The frequent seizures and often complex treatments for a child or adult with LGS usually require considerable time and effort by both parents. This results in 24 hour a day, seven day a week care, often putting a tremendous burden on the marriage and family. Indeed, parents of children with LGS have a very high divorce rate (up to 75%) due to this strain.
- It's important for doctors and other health care professionals to talk with families about these issues.
- Most families will benefit from social services, respite care, rehabilitation services and educational and behavioral assessments.
- This psychosocial support, utilizing a team approach with multidisciplinary assessments, is critically important and will require coordination between the pediatrician and the pediatric neurologist.
Many families do not feel comfortable leaving their child with LGS under the supervision of a babysitter, even if they are able to find one. Most have difficulty finding a babysitter who can give medication and knows what to do during each of the various seizure types. For many families, their only option is an immediate family member (grandparent, uncle or aunt) who is comfortable being responsible for the child with LGS. It is important for the parents to have time together, and if a family member is not able to watch their child, respite care may be available in some larger communities. This allows for adequate medical supervision and care of the child so the parents or family can spend an evening or weekend together. A social worker can help guide the family to resources available in their area.
The majority of children with LGS have some degree of developmental delay at diagnosis. All should be evaluated by an educational specialist (often associated with their local school district) for an early childhood intervention program. This will also include an evaluation by rehabilitation services (physical, occupational, and speech therapy) and then an individualized education plan (IEP) will be put into place for that child, based on their age and current level of function. This will need to be updated every two years. Some children may benefit from a more detailed neuropsychological assessment. Individuals performing this usually have a doctoral level degree, and are comfortable testing children with severe epilepsy who have cognitive and/or behavioral difficulties. They are usually available at comprehensive pediatric epilepsy centers. As the adolescent approaches adulthood, they can help families obtain guardianship (necessary before the 18th birthday).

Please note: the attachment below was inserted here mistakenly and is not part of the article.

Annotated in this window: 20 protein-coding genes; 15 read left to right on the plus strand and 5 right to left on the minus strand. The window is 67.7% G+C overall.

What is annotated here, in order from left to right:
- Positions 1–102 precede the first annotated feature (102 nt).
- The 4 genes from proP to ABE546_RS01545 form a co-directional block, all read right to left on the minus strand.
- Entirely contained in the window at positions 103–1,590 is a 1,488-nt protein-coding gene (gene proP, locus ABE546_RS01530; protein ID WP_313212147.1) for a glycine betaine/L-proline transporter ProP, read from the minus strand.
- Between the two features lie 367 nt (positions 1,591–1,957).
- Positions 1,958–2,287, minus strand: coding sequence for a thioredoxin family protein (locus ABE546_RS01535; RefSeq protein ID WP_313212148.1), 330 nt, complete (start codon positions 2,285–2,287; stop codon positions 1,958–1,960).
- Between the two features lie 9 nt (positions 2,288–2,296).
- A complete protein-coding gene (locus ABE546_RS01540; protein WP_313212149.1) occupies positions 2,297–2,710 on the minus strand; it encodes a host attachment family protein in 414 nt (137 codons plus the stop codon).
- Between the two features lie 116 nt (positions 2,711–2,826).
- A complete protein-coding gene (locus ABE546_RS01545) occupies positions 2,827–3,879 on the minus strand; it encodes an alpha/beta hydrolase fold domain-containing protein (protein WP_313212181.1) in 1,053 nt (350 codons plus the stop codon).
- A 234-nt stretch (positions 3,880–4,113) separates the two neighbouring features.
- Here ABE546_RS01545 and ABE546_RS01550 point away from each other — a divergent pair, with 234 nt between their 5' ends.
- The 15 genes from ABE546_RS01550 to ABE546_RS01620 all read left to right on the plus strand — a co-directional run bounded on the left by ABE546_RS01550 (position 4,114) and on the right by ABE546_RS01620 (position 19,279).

A pediatric social worker will be a tremendous help in finding resources to maximize the quality of life for their child and in preparing for transition to adult care. The social worker can advise the family on resources for assistance with medical care, rehabilitation services, home equipment (if needed), respite care, and guardianship. As they enter adult ages, a social worker can supply options for day or work programs and supervised living, if appropriate. The social worker may also be able to advise the family on how to obtain home nursing care, for the child with frequent seizures (especially at night so parents can sleep and know the child is medically supervised). Most children’s hospitals have pediatric social worker available who could assist the family.
Impact on the Family Life and Siblings
Having a child who has LGS as part of the family significantly changes the family routine and the sibling’s relationships (especially as they get older). The frequent, unpredictable seizures, often associated with falls or injuries, require the child with LGS to have constant supervision.
This responsibility may be delegated to an older sibling at times. The tendency for severe seizures may make the family uncomfortable taking vacations away from home, where they would not be known to the local health care providers or where the family might be anxious about receiving the same care the child obtains at home.